In a Nutshell: Good music documentary, failed to blow me away. For the die-hard fans

My Rating 5 out of 10

Brasil, Bam Bam Bam (UK/USA/Brazil, 2014)

They say: At a time when corruption and football are top of everyone’s minds, Brazil Bam Bam Bam; The story of Sonzeira will take you on a journey to the heart of what really made Brazil famous. From Bossa to Samba to Batucada to Baile Funk, Rio’s sounds have enchanted audiences worldwide since the 1950s. This year, Gilles Peterson, BBC Broadcaster, Record Collector, DJ and supporter of Brazilian music for the last 25 years, has realised a lifetime ambition, traveling to Rio to create the Super-group Sonzeira and record the seminal album ‘Brasil Bam Bam Bam’. This film tells the story of that journey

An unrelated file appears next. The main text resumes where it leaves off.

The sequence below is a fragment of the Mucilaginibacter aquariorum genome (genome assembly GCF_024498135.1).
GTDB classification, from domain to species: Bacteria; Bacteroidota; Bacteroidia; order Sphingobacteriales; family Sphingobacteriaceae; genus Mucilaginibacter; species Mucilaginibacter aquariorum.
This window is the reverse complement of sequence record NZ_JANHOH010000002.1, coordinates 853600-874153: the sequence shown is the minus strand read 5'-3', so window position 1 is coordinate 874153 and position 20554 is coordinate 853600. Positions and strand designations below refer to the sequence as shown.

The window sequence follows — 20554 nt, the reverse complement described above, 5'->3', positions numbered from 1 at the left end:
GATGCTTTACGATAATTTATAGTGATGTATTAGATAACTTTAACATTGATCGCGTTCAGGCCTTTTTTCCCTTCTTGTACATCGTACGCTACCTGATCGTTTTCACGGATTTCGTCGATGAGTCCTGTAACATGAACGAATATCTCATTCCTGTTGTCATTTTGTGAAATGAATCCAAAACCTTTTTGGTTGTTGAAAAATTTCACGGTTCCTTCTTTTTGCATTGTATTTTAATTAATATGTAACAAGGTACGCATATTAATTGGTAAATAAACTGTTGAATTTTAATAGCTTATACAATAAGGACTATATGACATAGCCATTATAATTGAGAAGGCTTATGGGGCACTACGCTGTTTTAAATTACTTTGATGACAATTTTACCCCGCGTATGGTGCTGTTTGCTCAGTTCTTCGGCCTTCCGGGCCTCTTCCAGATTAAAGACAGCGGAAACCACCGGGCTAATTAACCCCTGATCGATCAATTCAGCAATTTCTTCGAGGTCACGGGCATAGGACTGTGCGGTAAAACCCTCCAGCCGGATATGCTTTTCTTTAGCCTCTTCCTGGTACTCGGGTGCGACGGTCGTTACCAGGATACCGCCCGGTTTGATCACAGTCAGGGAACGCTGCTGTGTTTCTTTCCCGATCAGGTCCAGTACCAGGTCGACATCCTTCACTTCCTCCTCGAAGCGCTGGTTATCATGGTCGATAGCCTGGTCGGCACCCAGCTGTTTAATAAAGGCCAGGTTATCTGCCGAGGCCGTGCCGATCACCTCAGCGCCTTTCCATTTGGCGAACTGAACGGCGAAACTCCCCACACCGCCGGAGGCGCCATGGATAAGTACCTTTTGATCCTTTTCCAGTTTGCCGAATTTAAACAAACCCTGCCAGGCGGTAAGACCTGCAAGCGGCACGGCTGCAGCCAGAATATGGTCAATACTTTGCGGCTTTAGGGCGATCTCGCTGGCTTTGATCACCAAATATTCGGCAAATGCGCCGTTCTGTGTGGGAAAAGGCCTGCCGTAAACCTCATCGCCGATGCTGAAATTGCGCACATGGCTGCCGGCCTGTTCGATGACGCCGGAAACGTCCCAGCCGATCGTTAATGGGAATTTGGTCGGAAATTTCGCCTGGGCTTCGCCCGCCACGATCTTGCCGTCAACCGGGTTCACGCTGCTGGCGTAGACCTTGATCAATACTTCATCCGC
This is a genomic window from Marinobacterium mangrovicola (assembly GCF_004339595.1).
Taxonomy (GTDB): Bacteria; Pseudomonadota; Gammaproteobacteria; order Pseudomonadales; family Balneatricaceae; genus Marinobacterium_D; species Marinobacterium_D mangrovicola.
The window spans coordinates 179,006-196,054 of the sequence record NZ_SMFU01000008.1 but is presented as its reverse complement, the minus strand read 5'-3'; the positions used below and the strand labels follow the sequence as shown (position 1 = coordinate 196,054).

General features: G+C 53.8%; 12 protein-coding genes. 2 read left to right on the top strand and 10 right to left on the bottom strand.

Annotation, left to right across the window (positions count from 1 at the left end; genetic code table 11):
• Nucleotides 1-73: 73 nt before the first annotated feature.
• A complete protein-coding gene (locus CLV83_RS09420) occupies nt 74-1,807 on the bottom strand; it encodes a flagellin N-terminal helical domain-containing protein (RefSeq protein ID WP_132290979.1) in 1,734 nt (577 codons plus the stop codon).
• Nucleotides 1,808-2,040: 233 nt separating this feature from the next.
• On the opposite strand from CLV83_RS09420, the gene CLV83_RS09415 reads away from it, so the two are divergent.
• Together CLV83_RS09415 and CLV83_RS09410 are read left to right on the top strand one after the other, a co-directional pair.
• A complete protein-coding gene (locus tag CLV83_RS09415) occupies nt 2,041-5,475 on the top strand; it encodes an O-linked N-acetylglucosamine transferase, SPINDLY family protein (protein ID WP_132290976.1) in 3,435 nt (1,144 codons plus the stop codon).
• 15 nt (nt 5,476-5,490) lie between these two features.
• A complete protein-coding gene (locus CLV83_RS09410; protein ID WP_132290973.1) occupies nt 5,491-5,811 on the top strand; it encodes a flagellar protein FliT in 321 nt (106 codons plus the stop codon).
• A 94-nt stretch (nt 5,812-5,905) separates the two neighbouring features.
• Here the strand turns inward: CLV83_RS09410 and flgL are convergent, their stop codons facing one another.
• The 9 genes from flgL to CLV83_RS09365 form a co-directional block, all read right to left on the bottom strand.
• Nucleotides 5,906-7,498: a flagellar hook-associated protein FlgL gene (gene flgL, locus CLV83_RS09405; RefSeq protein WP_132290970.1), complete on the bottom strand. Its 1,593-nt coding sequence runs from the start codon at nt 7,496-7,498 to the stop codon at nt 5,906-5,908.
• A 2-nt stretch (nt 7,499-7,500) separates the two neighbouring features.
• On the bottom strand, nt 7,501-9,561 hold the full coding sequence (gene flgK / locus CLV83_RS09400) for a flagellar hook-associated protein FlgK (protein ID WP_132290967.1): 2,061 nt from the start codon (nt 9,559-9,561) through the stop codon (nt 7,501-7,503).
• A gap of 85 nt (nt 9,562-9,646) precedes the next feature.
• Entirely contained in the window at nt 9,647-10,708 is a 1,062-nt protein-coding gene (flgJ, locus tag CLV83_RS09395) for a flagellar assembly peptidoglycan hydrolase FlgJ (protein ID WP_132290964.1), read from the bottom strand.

I say: This was top of my to-see list when the programme was released; I adore Peterson’s passion and authenticity and this showing had the extra pull of a Q&A session with him and director Charlie Inman…except Gilles was ill. Boo. Adored this documentary though; fantastic music, some great characters, just enough of non-musical Brazil to be interesting but not dominate the film. Peterson’s knowledge, passion and standing in the music industry shine through. Left me wanting to buy a plane ticket. And the album.

In a Nutshell: Good stuff. This years Sugar Man.

My Rating 8 out of 10

Point and Shoot (USA, 2014)

They say: An American sets out with his motorbike to find both adventure and his sense of manhood, leading him on an extraordinary journey he could not have imagined, including fighting in the Libyan Revolution.